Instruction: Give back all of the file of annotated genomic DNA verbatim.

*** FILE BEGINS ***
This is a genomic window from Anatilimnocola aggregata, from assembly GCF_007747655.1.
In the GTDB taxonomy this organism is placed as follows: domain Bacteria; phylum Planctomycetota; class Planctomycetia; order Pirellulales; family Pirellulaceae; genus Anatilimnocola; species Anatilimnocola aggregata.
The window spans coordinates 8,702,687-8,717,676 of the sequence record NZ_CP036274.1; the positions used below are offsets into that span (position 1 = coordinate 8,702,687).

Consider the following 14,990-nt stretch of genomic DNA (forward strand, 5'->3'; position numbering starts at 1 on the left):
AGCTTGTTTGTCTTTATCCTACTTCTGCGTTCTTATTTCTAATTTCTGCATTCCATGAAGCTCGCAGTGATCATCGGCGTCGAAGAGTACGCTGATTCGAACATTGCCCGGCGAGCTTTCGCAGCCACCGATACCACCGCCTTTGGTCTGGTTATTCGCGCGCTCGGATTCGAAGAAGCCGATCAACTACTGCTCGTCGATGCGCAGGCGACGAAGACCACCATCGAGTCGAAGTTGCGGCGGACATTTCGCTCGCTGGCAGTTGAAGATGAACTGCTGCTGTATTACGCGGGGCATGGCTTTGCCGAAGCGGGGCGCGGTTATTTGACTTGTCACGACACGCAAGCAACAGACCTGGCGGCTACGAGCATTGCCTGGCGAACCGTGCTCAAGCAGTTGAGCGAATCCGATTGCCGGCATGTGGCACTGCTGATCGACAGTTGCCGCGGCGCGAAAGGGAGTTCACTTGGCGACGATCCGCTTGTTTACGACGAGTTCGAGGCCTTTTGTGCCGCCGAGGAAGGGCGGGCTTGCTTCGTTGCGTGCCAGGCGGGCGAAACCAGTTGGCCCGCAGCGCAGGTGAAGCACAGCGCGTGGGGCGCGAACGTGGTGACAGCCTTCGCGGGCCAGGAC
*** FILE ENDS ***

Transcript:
This is a genomic window from Anatilimnocola aggregata, from assembly GCF_007747655.1.
In the GTDB taxonomy this organism is placed as follows: domain Bacteria; phylum Planctomycetota; class Planctomycetia; order Pirellulales; family Pirellulaceae; genus Anatilimnocola; species Anatilimnocola aggregata.
The window spans coordinates 8,702,687-8,717,676 of the sequence record NZ_CP036274.1; the positions used below are offsets into that span (position 1 = coordinate 8,702,687).

Consider the following 14,990-nt stretch of genomic DNA (forward strand, 5'->3'; position numbering starts at 1 on the left):
AGCTTGTTTGTCTTTATCCTACTTCTGCGTTCTTATTTCTAATTTCTGCATTCCATGAAGCTCGCAGTGATCATCGGCGTCGAAGAGTACGCTGATTCGAACATTGCCCGGCGAGCTTTCGCAGCCACCGATACCACCGCCTTTGGTCTGGTTATTCGCGCGCTCGGATTCGAAGAAGCCGATCAACTACTGCTCGTCGATGCGCAGGCGACGAAGACCACCATCGAGTCGAAGTTGCGGCGGACATTTCGCTCGCTGGCAGTTGAAGATGAACTGCTGCTGTATTACGCGGGGCATGGCTTTGCCGAAGCGGGGCGCGGTTATTTGACTTGTCACGACACGCAAGCAACAGACCTGGCGGCTACGAGCATTGCCTGGCGAACCGTGCTCAAGCAGTTGAGCGAATCCGATTGCCGGCATGTGGCACTGCTGATCGACAGTTGCCGCGGCGCGAAAGGGAGTTCACTTGGCGACGATCCGCTTGTTTACGACGAGTTCGAGGCCTTTTGTGCCGCCGAGGAAGGGCGGGCTTGCTTCGTTGCGTGCCAGGCGGGCGAAACCAGTTGGCCCGCAGCGCAGGTGAAGCACAGCGCGTGGGGCGCGAACGTGGTGACAGCCTTCGCGGGCCAGGAC